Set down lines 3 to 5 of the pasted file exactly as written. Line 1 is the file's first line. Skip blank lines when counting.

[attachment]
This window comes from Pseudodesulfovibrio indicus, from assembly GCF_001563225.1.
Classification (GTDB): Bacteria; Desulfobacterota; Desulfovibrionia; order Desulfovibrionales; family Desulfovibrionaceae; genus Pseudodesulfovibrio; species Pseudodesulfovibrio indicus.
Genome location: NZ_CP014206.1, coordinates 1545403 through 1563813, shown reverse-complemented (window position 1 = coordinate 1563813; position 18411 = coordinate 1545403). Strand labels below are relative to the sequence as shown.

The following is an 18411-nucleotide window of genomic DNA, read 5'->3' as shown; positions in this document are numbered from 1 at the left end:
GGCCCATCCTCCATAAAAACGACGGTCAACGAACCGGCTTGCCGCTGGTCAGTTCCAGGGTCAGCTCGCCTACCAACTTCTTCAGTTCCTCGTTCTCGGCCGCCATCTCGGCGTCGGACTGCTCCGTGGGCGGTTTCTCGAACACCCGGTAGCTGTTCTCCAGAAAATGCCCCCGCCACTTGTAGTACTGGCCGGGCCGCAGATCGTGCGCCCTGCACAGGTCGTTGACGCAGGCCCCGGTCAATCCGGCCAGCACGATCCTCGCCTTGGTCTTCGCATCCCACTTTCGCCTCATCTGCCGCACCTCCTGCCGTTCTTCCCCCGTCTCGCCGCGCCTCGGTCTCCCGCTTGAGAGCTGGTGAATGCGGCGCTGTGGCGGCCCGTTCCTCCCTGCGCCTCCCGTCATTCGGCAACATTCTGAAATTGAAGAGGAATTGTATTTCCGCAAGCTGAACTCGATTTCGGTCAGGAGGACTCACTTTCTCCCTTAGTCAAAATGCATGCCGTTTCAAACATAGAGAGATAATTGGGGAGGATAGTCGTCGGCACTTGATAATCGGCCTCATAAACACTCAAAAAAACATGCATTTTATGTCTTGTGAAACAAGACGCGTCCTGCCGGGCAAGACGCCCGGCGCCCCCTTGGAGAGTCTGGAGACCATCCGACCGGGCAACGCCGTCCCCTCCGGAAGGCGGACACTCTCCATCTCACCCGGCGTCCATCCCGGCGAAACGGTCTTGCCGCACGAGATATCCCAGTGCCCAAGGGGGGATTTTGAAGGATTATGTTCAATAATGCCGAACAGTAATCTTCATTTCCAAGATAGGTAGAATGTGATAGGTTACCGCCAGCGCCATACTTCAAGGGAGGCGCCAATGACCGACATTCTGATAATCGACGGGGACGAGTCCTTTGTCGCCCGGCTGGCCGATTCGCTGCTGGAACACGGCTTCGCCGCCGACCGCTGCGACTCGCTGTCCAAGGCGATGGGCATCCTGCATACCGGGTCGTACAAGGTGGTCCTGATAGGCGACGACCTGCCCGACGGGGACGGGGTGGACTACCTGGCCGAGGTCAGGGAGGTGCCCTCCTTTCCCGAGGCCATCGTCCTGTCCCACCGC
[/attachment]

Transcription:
Genome location: NZ_CP014206.1, coordinates 1545403 through 1563813, shown reverse-complemented (window position 1 = coordinate 1563813; position 18411 = coordinate 1545403). Strand labels below are relative to the sequence as shown.

The following is an 18411-nucleotide window of genomic DNA, read 5'->3' as shown; positions in this document are numbered from 1 at the left end:
GGCCCATCCTCCATAAAAACGACGGTCAACGAACCGGCTTGCCGCTGGTCAGTTCCAGGGTCAGCTCGCCTACCAACTTCTTCAGTTCCTCGTTCTCGGCCGCCATCTCGGCGTCGGACTGCTCCGTGGGCGGTTTCTCGAACACCCGGTAGCTGTTCTCCAGAAAATGCCCCCGCCACTTGTAGTACTGGCCGGGCCGCAGATCGTGCGCCCTGCACAGGTCGTTGACGCAGGCCCCGGTCAATCCGGCCAGCACGATCCTCGCCTTGGTCTTCGCATCCCACTTTCGCCTCATCTGCCGCACCTCCTGCCGTTCTTCCCCCGTCTCGCCGCGCCTCGGTCTCCCGCTTGAGAGCTGGTGAATGCGGCGCTGTGGCGGCCCGTTCCTCCCTGCGCCTCCCGTCATTCGGCAACATTCTGAAATTGAAGAGGAATTGTATTTCCGCAAGCTGAACTCGATTTCGGTCAGGAGGACTCACTTTCTCCCTTAGTCAAAATGCATGCCGTTTCAAACATAGAGAGATAATTGGGGAGGATAGTCGTCGGCACTTGATAATCGGCCTCATAAACACTCAAAAAAACATGCATTTTATGTCTTGTGAAACAAGACGCGTCCTGCCGGGCAAGACGCCCGGCGCCCCCTTGGAGAGTCTGGAGACCATCCGACCGGGCAACGCCGTCCCCTCCGGAAGGCGGACACTCTCCATCTCACCCGGCGTCCATCCCGGCGAAACGGTCTTGCCGCACGAGATATCCCAGTGCCCAAGGGGGGATTTTGAAGGATTATGTTCAATAATGCCGAACAGTAATCTTCATTTCCAAGATAGGTAGAATGTGATAGGTTACCGCCAGCGCCATACTTCAAGGGAGGCGCCAATGACCGACATTCTGATAATCGACGGGGACGAGTCCTTTGTCGCCCGGCTGGCCGATTCGCTGCTGGAACACGGCTTCGCCGCCGACCGCTGCGACTCGCTGTCCAAGGCGATGGGCATCCTGCATACCGGGTCGTACAAGGTGGTCCTGATAGGCGACGACCTGCCCGACGGGGACGGGGTGGACTACCTGGCCGAGGTCAGGGAGGTGCCCTCCTTTCCCGAGGCCATCGTCCTGTCCCACCGC